It is now more than a week since I wrote to County Council Chief Executive, Bryn Parry-Jones; Head of Marketing, David Thomas: Leader, Cllr Maurice Hughes; Cllr Brian Hall; and Dr Michael Ryan seeking such consent.
All I have received is a postcard from the County Council acknowledging my letters.
As I am sure that these highly paid public servants told the DAS the truth, the whole truth, and nothing but the truth, and therefore have nothing to hide, I am assuming that their failure to give immediate consent is because they are all tied up in various ways with the election.
I am also somewhat surprised not to have received a writ from Dr Ryan.
Last summer, the doctor's Cardiff solicitors wrote to me threatening to sue unless I retracted my defamatory statements ( see 20 May 2003) and issued an apology.
Then, on 19 December last, a second letter arrived, via my solicitors, repeating the demand for a retraction and apology and a "formal undertaking (in a format to be agreed) confirming that he will refrain from repeating or publishing or causing to be repeated or published the same or similar allegations against our client."
In what can only have been a move designed to put me off my Christmas turkey this second letter informed me that Dr Ryan was also seeking reimbursement of "his legal costs to date in the sum of £3,295.57 (Vat inc), together with additional expenses to be confirmed by our client shortly".
Demands for apologies are one thing but now these people were talking serious money, so, after a decent interval, I sent them a copy of their client's 16 October 2000 letter to Hall and, as they say, the rest is silence.
However, now that the DAS has cleared Dr Ryan of any wrongdoing, I would have expected him to have me in court before you could say m'learned friend.
But almost two weeks have elapsed and not a peep out of him.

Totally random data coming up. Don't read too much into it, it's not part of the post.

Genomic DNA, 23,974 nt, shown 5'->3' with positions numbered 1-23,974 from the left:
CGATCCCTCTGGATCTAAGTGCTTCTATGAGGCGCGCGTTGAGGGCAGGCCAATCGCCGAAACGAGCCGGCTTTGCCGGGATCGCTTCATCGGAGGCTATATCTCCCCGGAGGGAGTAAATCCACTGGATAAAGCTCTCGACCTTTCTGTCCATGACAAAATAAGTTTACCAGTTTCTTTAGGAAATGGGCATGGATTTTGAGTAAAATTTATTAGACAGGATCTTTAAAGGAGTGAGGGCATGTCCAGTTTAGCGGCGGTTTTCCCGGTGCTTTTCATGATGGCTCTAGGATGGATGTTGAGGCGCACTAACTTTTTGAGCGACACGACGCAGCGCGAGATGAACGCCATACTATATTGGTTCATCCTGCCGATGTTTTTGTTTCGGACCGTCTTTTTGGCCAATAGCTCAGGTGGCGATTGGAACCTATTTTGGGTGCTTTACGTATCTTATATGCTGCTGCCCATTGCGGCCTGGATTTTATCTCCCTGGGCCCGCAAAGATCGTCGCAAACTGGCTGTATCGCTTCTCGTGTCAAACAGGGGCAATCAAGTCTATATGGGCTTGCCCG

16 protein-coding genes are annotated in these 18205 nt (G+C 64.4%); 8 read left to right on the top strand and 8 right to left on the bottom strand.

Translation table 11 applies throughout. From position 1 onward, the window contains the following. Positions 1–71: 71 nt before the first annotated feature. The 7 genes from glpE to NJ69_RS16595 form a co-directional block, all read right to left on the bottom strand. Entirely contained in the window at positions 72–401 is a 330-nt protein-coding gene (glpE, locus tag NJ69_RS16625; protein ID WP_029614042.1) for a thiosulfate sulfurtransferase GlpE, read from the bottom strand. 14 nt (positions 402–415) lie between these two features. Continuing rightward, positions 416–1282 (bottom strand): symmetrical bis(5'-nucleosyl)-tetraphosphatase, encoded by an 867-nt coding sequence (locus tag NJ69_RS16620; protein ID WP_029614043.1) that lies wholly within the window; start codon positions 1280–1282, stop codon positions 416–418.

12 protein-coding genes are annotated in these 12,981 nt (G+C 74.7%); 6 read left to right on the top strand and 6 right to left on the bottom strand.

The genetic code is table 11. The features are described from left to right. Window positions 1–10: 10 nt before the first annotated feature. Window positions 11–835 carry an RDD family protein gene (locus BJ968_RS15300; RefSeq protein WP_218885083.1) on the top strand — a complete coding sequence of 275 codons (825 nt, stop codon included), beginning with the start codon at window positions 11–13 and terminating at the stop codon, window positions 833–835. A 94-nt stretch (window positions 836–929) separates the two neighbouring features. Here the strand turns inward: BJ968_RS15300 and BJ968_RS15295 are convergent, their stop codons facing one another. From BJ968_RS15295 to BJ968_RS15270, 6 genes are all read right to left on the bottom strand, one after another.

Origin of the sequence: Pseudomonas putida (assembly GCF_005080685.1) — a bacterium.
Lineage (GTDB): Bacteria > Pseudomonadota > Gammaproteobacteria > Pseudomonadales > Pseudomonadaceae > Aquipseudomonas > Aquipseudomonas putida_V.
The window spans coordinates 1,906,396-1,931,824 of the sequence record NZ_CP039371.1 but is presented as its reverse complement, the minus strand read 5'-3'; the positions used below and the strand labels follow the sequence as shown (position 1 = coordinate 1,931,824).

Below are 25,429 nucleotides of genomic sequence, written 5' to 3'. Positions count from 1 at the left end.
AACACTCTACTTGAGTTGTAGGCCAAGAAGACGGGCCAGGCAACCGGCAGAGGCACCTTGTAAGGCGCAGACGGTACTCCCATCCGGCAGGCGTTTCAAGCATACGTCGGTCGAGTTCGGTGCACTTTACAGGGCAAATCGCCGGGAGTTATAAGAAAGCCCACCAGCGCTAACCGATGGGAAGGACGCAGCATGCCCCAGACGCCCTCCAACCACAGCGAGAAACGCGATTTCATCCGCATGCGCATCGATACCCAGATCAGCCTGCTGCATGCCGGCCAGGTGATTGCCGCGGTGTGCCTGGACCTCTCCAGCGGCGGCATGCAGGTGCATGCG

Of course, it could be that Dr Ryan's solicitors share my opinion that a High Court Judge is unlikely to take the same charitable view of the events in early Autumn 2000 as the DAS, or, even, that some of the evidence; treated as gospel by the DAS, might lose its shine if subject to rigorous cross-examination, under oath, by some clever QC.
On the other hand, it might just be that Dr Ryan's attention is focussed elsewhere because I read on the website of the Dublin-based Sunday Business Post (SBP) that he is involved in a serious spat with the Irish Minister of Defence, Michael Smith, over the relocation of the Civil Defence Board HQ from Dublin to Roscrea.
Ryan, who is Chairman of the Civil Defence Board, opposes the move and has been manoeuvring behind the scenes to thwart the Minister's plans.
Smith, it seems, takes a dim view and has asked for Dr Ryan's resignation from the Civil Defence Board.
Ryan has refused to go and now Smith is threatening to give him the boot.
As the SBP puts it, the dispute has now "gone legal" with both parties expecting the matter to end up in the High Court in Dublin.
The Minister has commissioned a report by General Secretary to the Department of Defence, David O'Callaghan, who found that Ryan's behaviour "hampered the board's effective performance of all its functions."